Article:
Although I am normally a pretty good cheerleader for Microsoft, I do have to give it low marks on Windows 8. While I don’t disagree with the strategy of using it with smartphones and tablets, forcing laptop and desktop users into Windows 8 is a big mistake. The new OS fits nicely with smartphones and tablets. It makes no sense for laptops and desktops.
Already in late December reports indicated Windows 8 sales were very disappointing. I’m not surprised. Even in PC World’s initial review of the new OS, the cautionary flag was raised (Loyd Case, “Windows 8: The Official Review” November 2012, pp. 73–82):
“Windows 8 isn’t for everyone. If you’re mostly a desktop PC user comfortable with Windows 7, upgrading to Windows 8 is probably not worthwhile.” (p. 82)
I certainly agree. Windows 8 presents a radically altered user experience, the accommodations to selecting alternative user interfaces get clumsy, you cannot easily access multiple applications running simultaneously, significant hardware upgrades will often be required, and serious questions remain concerning how well current or even new software will run on the new OS. For Microsoft to force laptop and desktop users into a Windows 8 environment after having enjoyed Windows 7’s bliss is a crime.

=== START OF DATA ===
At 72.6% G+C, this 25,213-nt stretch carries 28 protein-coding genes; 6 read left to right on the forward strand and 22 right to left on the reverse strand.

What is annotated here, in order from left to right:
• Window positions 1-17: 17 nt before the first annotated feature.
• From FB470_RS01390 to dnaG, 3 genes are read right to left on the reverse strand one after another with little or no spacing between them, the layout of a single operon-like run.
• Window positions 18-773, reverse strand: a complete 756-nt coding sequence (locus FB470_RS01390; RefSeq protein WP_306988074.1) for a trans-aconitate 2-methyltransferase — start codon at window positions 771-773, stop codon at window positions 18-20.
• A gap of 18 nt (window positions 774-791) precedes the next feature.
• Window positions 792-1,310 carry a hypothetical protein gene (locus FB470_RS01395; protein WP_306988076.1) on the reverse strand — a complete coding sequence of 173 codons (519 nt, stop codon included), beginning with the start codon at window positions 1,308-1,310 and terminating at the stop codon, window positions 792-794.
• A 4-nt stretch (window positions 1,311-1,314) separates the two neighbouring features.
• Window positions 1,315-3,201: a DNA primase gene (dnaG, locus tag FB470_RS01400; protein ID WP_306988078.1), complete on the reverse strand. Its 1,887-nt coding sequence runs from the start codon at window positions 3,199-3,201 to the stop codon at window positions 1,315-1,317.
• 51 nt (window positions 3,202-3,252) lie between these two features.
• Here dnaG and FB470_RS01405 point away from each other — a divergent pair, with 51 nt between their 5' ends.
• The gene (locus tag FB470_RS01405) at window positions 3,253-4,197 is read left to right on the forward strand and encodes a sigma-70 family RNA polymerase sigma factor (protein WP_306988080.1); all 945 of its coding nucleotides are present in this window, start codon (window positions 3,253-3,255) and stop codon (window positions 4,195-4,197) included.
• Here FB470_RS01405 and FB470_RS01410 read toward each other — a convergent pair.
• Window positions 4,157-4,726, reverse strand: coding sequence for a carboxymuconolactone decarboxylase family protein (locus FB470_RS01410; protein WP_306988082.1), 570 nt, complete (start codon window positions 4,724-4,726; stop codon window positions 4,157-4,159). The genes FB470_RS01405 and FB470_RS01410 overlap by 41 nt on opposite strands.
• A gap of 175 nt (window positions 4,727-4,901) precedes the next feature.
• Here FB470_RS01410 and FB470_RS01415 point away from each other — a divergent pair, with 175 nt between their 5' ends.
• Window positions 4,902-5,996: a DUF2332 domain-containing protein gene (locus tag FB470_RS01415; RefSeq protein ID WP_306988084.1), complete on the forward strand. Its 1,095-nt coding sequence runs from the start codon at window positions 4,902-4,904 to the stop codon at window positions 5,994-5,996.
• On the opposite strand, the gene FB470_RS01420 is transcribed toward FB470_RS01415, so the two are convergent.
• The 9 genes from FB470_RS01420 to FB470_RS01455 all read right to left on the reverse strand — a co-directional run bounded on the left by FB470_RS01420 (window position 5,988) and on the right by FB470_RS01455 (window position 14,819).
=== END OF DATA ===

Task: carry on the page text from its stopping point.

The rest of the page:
I have computed through multiple OS iterations from Windows 3.x to Windows 98 to Windows XP to Windows Vista to Windows 7. Take my word for it—if you are happy with Windows 7, stay put for the long haul. Windows 7 remains in my book the very best OS ever. When it comes to a desktop or a laptop computer, I just can’t see jumping into Windows 8. That would only be a step backward in your PC efficiency and effectiveness. Tim Markoski, a reader of PC World, wrapped it up this way (February 2013, p. 9):
“Windows 8 is a product that no one asked for, that no one wants, and that no one will buy (in numbers that will make it successful).”
Tim, I couldn’t have said it better myself!
But it gets worse. David Pogue (New York Times personal-technology columnist) addresses what will surely be an ergonomic nightmare (“The Trouble with Touch Screens” Scientific American, January 2013, p. 25):
“There are three big differences between these handy touch screens and a PC’s screen: angle, distance and time interval. The screen of a phone or tablet is generally more or less horizontal. The screen of a desktop (or a laptop on a desk), however, is more or less vertical. Phone, tablet and kiosk screens, furthermore, are usually close to your body. But desktop and laptop screens are usually a couple feet away from you. You have to reach out to touch them. And then there’s the interval issue: you don’t sit there all day using a phone, tablet or airport kiosk, as you do with a PC. Finally, you’re not just tapping big, finger-friendly icons. You’re trying to make tiny, precise movements on the glass, on a vertical surface, at arm’s length.”
Pogue refers to the resulting painful condition as “gorilla arm.” I think Windows 8 will reveal many gorillas among us. Didn’t we learn our lesson with carpal tunnel syndrome? Wait until “gorilla arm” plays itself out.
Microsoft has had many good ideas. This wasn’t one of them.
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